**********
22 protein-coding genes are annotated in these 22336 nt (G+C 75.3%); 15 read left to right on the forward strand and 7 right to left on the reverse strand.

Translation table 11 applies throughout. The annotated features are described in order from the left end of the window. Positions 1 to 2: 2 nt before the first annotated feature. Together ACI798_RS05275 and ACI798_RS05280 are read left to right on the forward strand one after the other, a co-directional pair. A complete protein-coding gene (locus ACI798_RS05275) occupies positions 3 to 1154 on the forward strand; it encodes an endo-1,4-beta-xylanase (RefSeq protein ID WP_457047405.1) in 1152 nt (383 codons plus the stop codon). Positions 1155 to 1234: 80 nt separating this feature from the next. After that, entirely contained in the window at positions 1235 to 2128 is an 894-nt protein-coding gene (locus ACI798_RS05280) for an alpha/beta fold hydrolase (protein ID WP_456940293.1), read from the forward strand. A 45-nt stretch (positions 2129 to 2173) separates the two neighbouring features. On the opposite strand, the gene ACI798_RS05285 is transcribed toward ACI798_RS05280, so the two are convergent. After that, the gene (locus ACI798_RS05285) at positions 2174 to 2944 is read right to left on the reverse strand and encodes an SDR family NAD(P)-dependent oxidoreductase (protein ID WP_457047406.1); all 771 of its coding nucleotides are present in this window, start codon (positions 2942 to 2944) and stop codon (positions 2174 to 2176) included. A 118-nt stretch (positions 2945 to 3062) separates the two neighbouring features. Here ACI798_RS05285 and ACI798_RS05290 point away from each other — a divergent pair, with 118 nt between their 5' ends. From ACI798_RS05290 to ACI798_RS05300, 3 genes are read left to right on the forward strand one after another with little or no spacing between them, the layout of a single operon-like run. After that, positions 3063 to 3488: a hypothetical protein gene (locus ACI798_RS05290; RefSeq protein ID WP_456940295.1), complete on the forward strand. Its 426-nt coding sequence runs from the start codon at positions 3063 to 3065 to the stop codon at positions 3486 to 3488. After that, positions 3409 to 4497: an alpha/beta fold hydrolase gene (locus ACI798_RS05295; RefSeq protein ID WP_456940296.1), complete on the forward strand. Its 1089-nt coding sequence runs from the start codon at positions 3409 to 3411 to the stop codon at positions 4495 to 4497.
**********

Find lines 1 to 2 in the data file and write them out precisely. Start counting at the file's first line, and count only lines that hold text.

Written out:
22 protein-coding genes are annotated in these 22336 nt (G+C 75.3%); 15 read left to right on the forward strand and 7 right to left on the reverse strand.

Translation table 11 applies throughout. The annotated features are described in order from the left end of the window. Positions 1 to 2: 2 nt before the first annotated feature. Together ACI798_RS05275 and ACI798_RS05280 are read left to right on the forward strand one after the other, a co-directional pair. A complete protein-coding gene (locus ACI798_RS05275) occupies positions 3 to 1154 on the forward strand; it encodes an endo-1,4-beta-xylanase (RefSeq protein ID WP_457047405.1) in 1152 nt (383 codons plus the stop codon). Positions 1155 to 1234: 80 nt separating this feature from the next. After that, entirely contained in the window at positions 1235 to 2128 is an 894-nt protein-coding gene (locus ACI798_RS05280) for an alpha/beta fold hydrolase (protein ID WP_456940293.1), read from the forward strand. A 45-nt stretch (positions 2129 to 2173) separates the two neighbouring features. On the opposite strand, the gene ACI798_RS05285 is transcribed toward ACI798_RS05280, so the two are convergent. After that, the gene (locus ACI798_RS05285) at positions 2174 to 2944 is read right to left on the reverse strand and encodes an SDR family NAD(P)-dependent oxidoreductase (protein ID WP_457047406.1); all 771 of its coding nucleotides are present in this window, start codon (positions 2942 to 2944) and stop codon (positions 2174 to 2176) included. A 118-nt stretch (positions 2945 to 3062) separates the two neighbouring features. Here ACI798_RS05285 and ACI798_RS05290 point away from each other — a divergent pair, with 118 nt between their 5' ends. From ACI798_RS05290 to ACI798_RS05300, 3 genes are read left to right on the forward strand one after another with little or no spacing between them, the layout of a single operon-like run. After that, positions 3063 to 3488: a hypothetical protein gene (locus ACI798_RS05290; RefSeq protein ID WP_456940295.1), complete on the forward strand. Its 426-nt coding sequence runs from the start codon at positions 3063 to 3065 to the stop codon at positions 3486 to 3488. After that, positions 3409 to 4497: an alpha/beta fold hydrolase gene (locus ACI798_RS05295; RefSeq protein ID WP_456940296.1), complete on the forward strand. Its 1089-nt coding sequence runs from the start codon at positions 3409 to 3411 to the stop codon at positions 4495 to 4497.